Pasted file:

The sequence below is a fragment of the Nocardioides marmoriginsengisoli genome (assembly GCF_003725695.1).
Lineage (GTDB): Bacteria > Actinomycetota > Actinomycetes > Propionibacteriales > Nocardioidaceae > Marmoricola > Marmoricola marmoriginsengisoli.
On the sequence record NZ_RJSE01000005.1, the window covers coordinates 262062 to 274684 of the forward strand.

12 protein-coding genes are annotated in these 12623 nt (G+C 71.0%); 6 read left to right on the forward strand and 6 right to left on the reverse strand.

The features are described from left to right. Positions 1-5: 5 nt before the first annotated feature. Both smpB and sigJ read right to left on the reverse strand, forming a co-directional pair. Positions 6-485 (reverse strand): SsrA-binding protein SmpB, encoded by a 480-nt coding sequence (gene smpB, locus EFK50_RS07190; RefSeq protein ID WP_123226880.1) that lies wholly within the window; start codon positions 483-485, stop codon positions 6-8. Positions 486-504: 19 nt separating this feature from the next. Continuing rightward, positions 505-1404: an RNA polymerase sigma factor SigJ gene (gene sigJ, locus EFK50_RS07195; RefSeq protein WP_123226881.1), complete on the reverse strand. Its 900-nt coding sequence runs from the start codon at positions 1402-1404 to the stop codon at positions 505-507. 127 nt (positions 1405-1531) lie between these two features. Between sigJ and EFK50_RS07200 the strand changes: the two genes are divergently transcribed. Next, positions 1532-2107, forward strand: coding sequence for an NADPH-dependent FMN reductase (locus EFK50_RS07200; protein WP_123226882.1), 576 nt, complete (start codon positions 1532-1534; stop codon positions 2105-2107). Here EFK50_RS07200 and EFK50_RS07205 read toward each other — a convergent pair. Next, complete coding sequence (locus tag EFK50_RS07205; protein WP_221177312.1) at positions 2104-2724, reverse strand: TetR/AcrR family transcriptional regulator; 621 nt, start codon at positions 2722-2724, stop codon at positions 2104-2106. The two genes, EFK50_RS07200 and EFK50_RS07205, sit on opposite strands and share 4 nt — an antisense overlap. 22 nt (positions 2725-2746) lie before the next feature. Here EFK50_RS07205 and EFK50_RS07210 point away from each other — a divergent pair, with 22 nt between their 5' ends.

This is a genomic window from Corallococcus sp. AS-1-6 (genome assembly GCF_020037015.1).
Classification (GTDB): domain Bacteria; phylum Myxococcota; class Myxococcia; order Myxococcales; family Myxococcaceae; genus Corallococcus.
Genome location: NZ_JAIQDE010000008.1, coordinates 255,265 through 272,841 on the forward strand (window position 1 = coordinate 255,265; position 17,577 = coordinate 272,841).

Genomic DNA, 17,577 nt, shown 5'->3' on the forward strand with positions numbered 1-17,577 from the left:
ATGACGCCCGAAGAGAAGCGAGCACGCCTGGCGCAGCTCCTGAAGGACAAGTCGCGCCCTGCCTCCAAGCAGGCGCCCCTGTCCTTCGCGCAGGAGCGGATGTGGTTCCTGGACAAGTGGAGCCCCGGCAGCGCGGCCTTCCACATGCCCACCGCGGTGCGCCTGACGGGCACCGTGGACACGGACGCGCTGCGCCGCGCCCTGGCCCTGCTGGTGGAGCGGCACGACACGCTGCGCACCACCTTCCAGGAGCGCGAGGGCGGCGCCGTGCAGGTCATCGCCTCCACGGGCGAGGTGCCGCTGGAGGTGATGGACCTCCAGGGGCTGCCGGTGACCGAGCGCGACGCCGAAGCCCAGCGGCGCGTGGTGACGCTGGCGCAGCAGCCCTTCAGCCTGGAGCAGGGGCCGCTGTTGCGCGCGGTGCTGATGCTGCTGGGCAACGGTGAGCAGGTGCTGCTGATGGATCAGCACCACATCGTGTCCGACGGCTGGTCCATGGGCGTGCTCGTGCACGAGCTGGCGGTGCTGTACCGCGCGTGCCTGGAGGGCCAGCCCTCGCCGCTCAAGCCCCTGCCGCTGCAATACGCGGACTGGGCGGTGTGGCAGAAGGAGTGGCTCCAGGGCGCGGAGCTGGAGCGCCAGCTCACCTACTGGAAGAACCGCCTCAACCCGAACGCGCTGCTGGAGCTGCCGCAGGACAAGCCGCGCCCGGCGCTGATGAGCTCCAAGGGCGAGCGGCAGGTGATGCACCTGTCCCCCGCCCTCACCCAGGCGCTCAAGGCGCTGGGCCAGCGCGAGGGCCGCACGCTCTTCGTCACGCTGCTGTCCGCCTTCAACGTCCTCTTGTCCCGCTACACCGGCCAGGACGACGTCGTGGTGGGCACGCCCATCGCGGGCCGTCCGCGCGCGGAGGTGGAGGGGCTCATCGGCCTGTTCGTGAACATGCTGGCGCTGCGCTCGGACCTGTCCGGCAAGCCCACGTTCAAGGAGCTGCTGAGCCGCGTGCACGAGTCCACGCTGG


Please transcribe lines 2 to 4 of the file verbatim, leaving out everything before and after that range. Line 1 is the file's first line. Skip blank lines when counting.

Lineage (GTDB): Bacteria > Actinomycetota > Actinomycetes > Propionibacteriales > Nocardioidaceae > Marmoricola > Marmoricola marmoriginsengisoli.
On the sequence record NZ_RJSE01000005.1, the window covers coordinates 262062 to 274684 of the forward strand.

12 protein-coding genes are annotated in these 12623 nt (G+C 71.0%); 6 read left to right on the forward strand and 6 right to left on the reverse strand.